Laurens E Howle
Associate Professor of Mechanical Engineering and Materials Science
Professor Howle's research interests span the disciplines of thermal science, fluid dynamics, and nonlinear dynamics. His present research projects - visualization of convective fluid patterns, stabilization of the no-motion state in free convection and bifurcation in imperfect or distributed parameter systems - are split evenly between experimental and computational methods.
A key problem facing researchers studying convection in fluid-saturated porous media is the lack of a general, non-invasive method for pattern visualization and wave number measurement. Professor Howle designed innovative porous media which allow optical techniques to be used for the first time as a pattern visualization tool in the study of porous media convection.
Computational spectral methods are efficient methods of simulation of small aspect ratio convection systems. For large problems, these methods can become too expensive to be practical. Professor Howle developed a reduced Galerkin method which decreases the execution time by orders of magnitude for large problems. This extends the range of problems for which certain spectral methods may be used. He is currently studying porous free convection in systems with distributed properties and binary convection using the reduced Galerkin method.
Appointments and Affiliations
- Associate Professor of Mechanical Engineering and Materials Science
- Associate Professor of Radiology
- Faculty Network Member of The Energy Initiative
- Office Location: 239 Hudson Eng Bldg, Durham, NC 27708-0300
- Office Phone: (919) 660-5331
- Email Address: firstname.lastname@example.org
- Ph.D. Duke University, 1993
Hydroelastic modeling of deformable structures, transport in thermal and chemical systems, experimental and computational fluid dynamics, nonlinear and complex systems, heat and mass transport in biological systems, stability of fluid motions, machine learning, data mining, econophysics, reduced order modeling, modeling of decompression sickness, pharmacokinetics and pharmacodynamics, mechanical design, manufacturing engineering, wind power.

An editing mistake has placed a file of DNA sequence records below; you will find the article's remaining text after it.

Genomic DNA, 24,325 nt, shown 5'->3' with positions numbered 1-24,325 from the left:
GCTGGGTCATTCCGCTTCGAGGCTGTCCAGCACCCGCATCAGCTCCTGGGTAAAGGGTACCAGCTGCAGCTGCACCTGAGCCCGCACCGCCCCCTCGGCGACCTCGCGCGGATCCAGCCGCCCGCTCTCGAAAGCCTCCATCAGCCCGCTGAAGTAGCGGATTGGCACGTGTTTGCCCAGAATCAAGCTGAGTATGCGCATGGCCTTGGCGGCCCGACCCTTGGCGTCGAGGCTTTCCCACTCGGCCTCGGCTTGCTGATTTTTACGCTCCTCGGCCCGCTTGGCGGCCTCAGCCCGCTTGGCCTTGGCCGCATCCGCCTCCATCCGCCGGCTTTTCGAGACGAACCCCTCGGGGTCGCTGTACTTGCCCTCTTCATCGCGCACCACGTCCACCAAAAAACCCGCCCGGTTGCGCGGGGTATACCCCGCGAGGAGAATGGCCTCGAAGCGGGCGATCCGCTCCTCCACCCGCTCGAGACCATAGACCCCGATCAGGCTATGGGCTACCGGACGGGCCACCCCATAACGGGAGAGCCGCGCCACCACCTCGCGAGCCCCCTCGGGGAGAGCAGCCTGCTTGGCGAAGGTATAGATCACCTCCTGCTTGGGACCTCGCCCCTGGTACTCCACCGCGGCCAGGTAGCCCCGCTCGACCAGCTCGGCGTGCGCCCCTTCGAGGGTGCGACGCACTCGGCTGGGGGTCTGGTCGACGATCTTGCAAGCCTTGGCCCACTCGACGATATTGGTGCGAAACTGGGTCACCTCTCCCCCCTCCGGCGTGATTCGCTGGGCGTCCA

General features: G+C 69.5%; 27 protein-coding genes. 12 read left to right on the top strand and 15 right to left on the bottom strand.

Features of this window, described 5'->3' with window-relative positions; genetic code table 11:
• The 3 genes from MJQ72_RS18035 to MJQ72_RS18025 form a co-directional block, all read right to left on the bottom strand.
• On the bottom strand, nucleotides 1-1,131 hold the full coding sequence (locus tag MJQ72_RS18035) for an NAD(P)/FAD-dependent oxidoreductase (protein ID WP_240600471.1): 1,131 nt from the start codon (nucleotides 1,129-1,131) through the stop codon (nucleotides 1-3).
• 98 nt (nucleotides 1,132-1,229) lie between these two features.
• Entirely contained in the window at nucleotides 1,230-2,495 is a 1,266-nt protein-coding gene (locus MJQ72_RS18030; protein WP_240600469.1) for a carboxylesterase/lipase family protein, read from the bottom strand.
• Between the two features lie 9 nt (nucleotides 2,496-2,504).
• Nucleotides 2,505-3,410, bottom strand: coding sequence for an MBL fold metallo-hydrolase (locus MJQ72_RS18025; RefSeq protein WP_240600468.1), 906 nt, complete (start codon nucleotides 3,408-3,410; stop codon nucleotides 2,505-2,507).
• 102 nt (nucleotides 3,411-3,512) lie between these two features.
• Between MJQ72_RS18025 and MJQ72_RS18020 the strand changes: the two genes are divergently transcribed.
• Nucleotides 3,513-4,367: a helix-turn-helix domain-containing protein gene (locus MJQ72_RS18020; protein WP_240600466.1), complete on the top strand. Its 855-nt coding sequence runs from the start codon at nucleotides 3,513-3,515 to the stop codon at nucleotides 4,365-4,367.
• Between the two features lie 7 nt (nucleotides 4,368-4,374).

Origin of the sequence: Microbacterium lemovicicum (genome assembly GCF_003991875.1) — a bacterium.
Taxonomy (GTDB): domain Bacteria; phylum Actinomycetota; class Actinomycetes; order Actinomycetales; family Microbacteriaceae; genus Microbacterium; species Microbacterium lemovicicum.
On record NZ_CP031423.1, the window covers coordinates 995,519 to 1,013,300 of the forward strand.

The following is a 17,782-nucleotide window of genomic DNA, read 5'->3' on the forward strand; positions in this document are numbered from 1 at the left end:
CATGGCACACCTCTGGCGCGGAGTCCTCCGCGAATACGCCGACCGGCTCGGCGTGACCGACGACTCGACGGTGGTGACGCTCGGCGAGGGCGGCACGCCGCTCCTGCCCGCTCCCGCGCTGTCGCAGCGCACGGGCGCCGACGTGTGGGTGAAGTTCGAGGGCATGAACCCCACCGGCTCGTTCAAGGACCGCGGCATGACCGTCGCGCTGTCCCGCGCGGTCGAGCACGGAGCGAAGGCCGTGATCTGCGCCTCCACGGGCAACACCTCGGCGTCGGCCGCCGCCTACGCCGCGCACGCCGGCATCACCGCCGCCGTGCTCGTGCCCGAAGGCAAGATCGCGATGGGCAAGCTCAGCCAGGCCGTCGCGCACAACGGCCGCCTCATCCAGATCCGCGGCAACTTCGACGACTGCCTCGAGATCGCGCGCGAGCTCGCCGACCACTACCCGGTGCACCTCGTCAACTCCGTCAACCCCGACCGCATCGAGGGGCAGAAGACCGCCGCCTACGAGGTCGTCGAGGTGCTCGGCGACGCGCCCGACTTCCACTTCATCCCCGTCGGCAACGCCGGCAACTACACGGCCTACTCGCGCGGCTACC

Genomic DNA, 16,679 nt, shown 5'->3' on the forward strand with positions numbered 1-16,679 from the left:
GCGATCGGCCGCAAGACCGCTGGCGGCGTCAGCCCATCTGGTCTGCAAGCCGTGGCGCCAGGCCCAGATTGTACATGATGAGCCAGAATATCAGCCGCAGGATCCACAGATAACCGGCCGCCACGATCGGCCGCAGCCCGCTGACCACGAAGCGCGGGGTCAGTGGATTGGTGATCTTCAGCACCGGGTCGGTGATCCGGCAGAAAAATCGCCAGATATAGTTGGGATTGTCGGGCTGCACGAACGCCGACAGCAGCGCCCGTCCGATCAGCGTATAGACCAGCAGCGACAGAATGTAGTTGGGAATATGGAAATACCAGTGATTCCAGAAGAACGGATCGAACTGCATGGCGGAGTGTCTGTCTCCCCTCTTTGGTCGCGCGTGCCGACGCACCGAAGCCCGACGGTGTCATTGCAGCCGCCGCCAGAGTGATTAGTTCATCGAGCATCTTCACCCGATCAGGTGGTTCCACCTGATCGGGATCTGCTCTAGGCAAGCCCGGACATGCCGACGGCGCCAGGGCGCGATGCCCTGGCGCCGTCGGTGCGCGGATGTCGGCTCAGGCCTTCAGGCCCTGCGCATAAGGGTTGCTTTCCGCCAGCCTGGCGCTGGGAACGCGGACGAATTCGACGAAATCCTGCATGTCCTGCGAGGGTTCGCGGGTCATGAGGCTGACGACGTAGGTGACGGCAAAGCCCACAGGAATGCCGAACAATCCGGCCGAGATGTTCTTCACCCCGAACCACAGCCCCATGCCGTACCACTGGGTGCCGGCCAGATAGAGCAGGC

Awards, Honors, and Distinctions
- Fellows. American Society of Mechanical Engineers. 2012
- ME 321L: Mechanical Engineering Analysis for Design
- ME 555: Advanced Topics in Mechanical Engineering
In the News
- Predicting How Bad the Bends Will Be (Mar 20, 2017 | Pratt School of Engineering )
- Murphy, FG; Hada, EA; Doolette, DJ; Howle, LE, Probabilistic pharmacokinetic models of decompression sickness in humans, part 1: Coupled perfusion-limited compartments., Computers in Biology and Medicine, vol 86 (2017), pp. 55-64 [10.1016/j.compbiomed.2017.04.014] [abs].
- Howle, LE; Weber, PW; Nichols, JM, Bayesian approach to decompression sickness model parameter estimation., Computers in Biology and Medicine, vol 82 (2017), pp. 3-11 [10.1016/j.compbiomed.2017.01.006] [abs].
- Fiore, G; Anderson, E; Garborg, CS; Murray, M; Johnson, M; Moore, MJ; Howle, L; Shorter, KA, From the track to the ocean: Using flow control to improve marine bio-logging tags for cetaceans, PloS one, vol 12 no. 2 (2017), pp. e0170962-e0170962 [10.1371/journal.pone.0170962] [abs].
- Howle, LE; Weber, PW; Hada, EA; Vann, RD; Denoble, PJ, The probability and severity of decompression sickness., PloS one, vol 12 no. 3 (2017) [10.1371/journal.pone.0172665] [abs].
- Weber, PW; Howle, LE; Murray, MM; Reidenberg, JS; Fish, FE, Hydrodynamic performance of the flippers of large-bodied cetaceans in relation to locomotor ecology, Marine Mammal Science, vol 30 no. 2 (2014), pp. 413-432 [10.1111/mms.12040] [abs].
Additional InformationProfessional Certifications:
- Professional Engineer, North Carolina, license number 035790
- Professional Engineer, Maryland, license number 37985
- Dive Master, PADI, license number 238981
- Master Diver (PADI)
- Technical Deep Diver (DSAT)
- American Society of Mechanical Engineers
- Professional Engineers of North Carolina
- American Physical Society
- Professional Association of Dive Instructors
- Underwater and Hyperbaric Medical Society